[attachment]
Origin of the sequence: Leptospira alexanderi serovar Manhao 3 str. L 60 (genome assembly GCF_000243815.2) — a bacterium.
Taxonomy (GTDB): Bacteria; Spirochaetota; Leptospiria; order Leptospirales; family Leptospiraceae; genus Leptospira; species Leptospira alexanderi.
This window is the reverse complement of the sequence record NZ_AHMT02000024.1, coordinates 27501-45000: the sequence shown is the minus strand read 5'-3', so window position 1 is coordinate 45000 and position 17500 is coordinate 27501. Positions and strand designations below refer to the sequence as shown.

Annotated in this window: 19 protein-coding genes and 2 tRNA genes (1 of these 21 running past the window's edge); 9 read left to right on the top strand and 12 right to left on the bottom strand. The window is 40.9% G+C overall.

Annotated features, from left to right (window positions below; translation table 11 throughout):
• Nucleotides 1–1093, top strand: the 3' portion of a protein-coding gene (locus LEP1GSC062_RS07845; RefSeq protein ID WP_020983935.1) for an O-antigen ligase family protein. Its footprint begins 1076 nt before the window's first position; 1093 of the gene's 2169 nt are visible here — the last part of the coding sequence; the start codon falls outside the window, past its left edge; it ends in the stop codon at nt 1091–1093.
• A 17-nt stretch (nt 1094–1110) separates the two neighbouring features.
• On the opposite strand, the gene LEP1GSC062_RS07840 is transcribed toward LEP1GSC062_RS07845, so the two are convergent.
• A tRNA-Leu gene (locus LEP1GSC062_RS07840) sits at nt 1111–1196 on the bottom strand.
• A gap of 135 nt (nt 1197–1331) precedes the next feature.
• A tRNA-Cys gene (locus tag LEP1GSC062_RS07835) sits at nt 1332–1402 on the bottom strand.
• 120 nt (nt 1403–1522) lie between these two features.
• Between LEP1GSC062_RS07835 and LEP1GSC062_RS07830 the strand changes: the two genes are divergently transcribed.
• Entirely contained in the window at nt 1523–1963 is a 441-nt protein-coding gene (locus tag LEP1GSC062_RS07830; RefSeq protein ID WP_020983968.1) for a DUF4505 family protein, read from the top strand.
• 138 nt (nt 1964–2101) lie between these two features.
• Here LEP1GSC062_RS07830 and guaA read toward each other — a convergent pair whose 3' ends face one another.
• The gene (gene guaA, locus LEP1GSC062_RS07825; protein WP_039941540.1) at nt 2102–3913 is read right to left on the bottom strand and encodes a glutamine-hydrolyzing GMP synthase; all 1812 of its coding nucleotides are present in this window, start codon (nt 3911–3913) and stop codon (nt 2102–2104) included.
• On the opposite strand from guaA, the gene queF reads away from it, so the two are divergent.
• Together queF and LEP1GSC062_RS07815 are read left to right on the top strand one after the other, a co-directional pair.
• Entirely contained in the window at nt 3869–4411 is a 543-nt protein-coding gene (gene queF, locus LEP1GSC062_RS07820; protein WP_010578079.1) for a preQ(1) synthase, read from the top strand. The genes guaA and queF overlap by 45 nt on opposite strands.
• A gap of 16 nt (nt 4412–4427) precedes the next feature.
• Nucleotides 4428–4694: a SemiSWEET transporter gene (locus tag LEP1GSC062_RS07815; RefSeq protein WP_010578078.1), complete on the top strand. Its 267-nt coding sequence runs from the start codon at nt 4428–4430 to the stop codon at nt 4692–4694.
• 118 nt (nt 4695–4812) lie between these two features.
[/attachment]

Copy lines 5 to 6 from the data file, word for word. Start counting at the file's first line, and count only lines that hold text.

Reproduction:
Annotated features, from left to right (window positions below; translation table 11 throughout):
• Nucleotides 1–1093, top strand: the 3' portion of a protein-coding gene (locus LEP1GSC062_RS07845; RefSeq protein ID WP_020983935.1) for an O-antigen ligase family protein. Its footprint begins 1076 nt before the window's first position; 1093 of the gene's 2169 nt are visible here — the last part of the coding sequence; the start codon falls outside the window, past its left edge; it ends in the stop codon at nt 1091–1093.